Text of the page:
Q. I am 70 years old and retired. I have seen many recommendations to shorten up on bond duration as a way to protect against rising interest rates. But with federally insured three-, four- and five-year certificate of deposit yields now at 1.5, 1.9 and 2.2 percent wouldn't a simple CD ladder be a better choice?
It seems that by the time the short and intermediate term bond funds recover from much of an interest rate increase, the CD's would probably have reached or be near maturity and be ready for roll-over at higher rates. ---L.M., Frisco, Texas
A. Laddering is a good solution for those willing to put in the time and effort to do it. Done long term, it is a great way to get the yield of a longer maturity, while having an average maturity that is significantly shorter. For example, if you have a three-year ladder with maturities from one to three years, the average maturity will start at two years, and then decline to one year as the first CD matures. Then the average maturity will be back to two years again when the maturing CD is replaced. That cycle will continue as you replace each maturing CD with a new three-year CD.
The problem today is that building a ladder is a lot of work. Let me give you an example. According to the bankrate.com website, the national average yields on one-, two- and three-year bank certificates of deposits were 0.26 percent, 0.40 percent and 0.52 percent, respectively. So if you purchased equal amounts of each (and jumbo rates are slightly higher) you’d have an average yield of 0.39 percent. That's about the same as the yield on a two-year CD, but with the benefit that one-third of your investment comes back to be reinvested within a year. Better still, as each certificate matures it is replaced with a new three-year certificate.
In a few years you’re getting the yield on three-year certificates but your money, on average, is committed for a much shorter time.
The reward for this is greater if you are willing to do some shopping. The highest yield on identical maturities that I could find on a recent visit to the bankrate.com website were 1.15 percent, 1.35 percent and 1.54 percent, respectively. That’s an average of 1.35 percent, which is quite a leap over the national averages rate of 0.39 percent.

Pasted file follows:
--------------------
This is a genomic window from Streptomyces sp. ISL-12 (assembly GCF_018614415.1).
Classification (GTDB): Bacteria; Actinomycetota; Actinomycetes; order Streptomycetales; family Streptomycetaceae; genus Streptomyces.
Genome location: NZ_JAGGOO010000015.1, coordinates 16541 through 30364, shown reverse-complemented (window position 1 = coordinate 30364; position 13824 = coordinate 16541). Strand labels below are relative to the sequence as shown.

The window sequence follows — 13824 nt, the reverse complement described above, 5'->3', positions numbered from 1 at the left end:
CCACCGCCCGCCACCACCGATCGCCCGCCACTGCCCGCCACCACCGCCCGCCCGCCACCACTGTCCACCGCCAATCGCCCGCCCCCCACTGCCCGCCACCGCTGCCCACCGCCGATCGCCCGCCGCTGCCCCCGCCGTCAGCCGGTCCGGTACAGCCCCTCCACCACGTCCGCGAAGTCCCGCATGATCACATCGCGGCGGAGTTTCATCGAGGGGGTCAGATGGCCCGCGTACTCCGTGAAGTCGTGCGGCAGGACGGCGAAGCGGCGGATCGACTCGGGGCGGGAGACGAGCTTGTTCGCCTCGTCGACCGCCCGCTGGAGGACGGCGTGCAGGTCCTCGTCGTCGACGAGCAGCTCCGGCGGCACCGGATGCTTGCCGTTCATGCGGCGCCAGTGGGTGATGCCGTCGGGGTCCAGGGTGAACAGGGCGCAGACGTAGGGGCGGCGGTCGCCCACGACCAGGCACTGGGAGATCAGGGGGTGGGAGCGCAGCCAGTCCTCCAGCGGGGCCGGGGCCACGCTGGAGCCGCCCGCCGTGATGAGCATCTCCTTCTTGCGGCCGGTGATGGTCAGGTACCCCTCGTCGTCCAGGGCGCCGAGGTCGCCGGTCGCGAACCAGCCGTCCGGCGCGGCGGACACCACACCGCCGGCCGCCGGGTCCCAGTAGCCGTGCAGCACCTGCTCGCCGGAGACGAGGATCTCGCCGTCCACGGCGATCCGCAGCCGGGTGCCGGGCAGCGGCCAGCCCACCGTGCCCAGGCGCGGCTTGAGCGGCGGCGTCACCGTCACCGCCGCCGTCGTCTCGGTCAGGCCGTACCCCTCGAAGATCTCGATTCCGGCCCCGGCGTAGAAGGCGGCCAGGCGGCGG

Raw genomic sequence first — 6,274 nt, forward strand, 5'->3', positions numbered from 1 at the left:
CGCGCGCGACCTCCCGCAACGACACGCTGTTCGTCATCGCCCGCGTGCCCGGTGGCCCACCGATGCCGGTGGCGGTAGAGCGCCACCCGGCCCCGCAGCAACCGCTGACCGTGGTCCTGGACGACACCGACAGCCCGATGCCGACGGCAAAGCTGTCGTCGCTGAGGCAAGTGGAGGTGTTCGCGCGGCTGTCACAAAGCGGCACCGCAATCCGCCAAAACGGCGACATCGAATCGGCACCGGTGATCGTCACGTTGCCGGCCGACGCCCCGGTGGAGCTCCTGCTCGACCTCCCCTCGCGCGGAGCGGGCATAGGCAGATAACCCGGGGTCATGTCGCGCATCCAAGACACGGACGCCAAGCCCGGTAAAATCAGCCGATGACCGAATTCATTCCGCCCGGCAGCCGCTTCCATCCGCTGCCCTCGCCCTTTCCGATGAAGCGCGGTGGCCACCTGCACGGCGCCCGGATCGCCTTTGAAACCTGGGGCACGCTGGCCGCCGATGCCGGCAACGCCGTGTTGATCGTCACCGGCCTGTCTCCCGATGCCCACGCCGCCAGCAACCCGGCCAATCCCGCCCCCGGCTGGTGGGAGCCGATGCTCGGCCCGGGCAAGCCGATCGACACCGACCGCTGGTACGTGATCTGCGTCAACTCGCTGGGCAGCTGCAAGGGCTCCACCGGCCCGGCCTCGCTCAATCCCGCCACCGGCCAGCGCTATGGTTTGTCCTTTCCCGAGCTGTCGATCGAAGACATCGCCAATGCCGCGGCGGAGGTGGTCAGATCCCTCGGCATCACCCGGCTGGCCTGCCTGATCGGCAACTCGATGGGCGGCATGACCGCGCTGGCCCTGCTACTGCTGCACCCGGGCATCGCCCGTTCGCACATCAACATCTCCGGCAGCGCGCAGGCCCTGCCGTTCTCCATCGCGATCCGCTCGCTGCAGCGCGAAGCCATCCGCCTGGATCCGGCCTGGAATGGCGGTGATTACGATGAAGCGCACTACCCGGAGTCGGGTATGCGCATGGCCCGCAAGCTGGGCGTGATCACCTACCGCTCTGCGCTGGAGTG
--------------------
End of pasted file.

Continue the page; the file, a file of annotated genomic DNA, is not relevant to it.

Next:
Another area of opportunity that is secure, but not as secure as a FDIC insured certificate of deposit, is a CD-like tax-deferred annuity (TDA). Danny Fisher, otherwise known as “Mr. Annuity” in Dallas, regularly posts a top 10 list on his website with maturities from three to 10 years. At the same time that the highest yield in the country for a three-year CD was 1.54 percent, he listed a three-year TDA at 2.40 percent. Similarly, five-year CD-like tax deferred annuity provided a yields ranging from 2.9 percent to 3.2 percent. His top 10 lists can be found at mrannuity.com. (Note: The TDAs generally have minimums of $3,000 to $10,000.)
Another advantage of the TDAs is that the yield is tax-deferred, so you may be able to benefit from better timing of when you take your interest income. Shopping and flexibility pay off. But they also take time.
Q. I am a Coach Potato investor with Vanguard. I would like to know your opinion on the asset allocation I saw outlined in a recent news story about a “permanent portfolio allocation.” The portfolio is equally divided into four parts:
- Long Term Bonds
Sounds like something to consider.
A. The problem with the permanent portfolio, which can be traced to the late newsletter writer Harry Browne, is that it is a portfolio of extremes. Its commitment to gold can be dead money for years, even decades, and then suddenly be the main engine of the portfolio.
We can get some idea of how extreme by taking a look at how it has ranked against other funds that Morningstar calls “conservative allocation” funds. Over the last year, three years and five years it ranked in the bottom ten percent of its competition. Over the last 10 and 15 years it ranked in the top 10 percent. Most people don’t want to live with such extremes.